Every Friday morning 17-year-old Sarel Ramphele puts on his gold-trimmed suit, grabs his trumpet and walks the 6 kilometers from his home in Blood River to the neighboring village.
Under a makeshift iron roof in the yard of an unused house he meets with scores of other young people to rehearse for what has become an improbable musical success story in one of South Africa’s poorest regions.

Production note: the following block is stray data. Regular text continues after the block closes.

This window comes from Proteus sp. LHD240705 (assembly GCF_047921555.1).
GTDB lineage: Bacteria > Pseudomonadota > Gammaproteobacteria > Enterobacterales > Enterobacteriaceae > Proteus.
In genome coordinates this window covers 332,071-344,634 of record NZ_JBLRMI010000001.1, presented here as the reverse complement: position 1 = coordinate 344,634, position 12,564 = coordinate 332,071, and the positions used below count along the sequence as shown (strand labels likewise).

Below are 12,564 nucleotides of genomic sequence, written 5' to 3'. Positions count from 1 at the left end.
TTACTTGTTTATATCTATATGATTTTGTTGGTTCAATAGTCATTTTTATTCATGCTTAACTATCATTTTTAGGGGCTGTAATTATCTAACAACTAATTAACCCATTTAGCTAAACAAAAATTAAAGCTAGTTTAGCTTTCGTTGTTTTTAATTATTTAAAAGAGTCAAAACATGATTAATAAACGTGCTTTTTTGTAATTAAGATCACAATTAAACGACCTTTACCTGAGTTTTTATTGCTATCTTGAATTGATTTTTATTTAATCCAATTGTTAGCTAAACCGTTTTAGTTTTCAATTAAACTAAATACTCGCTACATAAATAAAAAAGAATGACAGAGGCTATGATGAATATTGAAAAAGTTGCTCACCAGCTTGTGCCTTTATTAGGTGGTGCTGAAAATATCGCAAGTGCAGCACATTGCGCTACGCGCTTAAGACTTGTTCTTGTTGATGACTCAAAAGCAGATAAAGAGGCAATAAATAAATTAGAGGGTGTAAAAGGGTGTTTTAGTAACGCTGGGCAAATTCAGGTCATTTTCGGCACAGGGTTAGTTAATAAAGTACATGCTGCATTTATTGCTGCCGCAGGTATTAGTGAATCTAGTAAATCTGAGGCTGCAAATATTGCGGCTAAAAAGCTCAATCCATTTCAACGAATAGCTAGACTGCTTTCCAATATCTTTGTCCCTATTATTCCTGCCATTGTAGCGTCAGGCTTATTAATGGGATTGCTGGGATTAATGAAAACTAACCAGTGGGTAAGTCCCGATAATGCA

Based in Limpopo, a rural region whose lifeblood is its eponymous river, Bezzi’s Youth Brass Band is one local woman’s answer to a distinct lack of youth engagement in the area.
“There are absolutely no entertainment facilities for young people around here,” says Janet Bezuidenhout, 42, who set up the band just under three years ago. “The teenagers are just idling around.”
- Britain’s Brass Bands: A Working-Class Tradition On The Wane (npr.org)
- Battle of the Bands (scribblingscot.wordpress.com)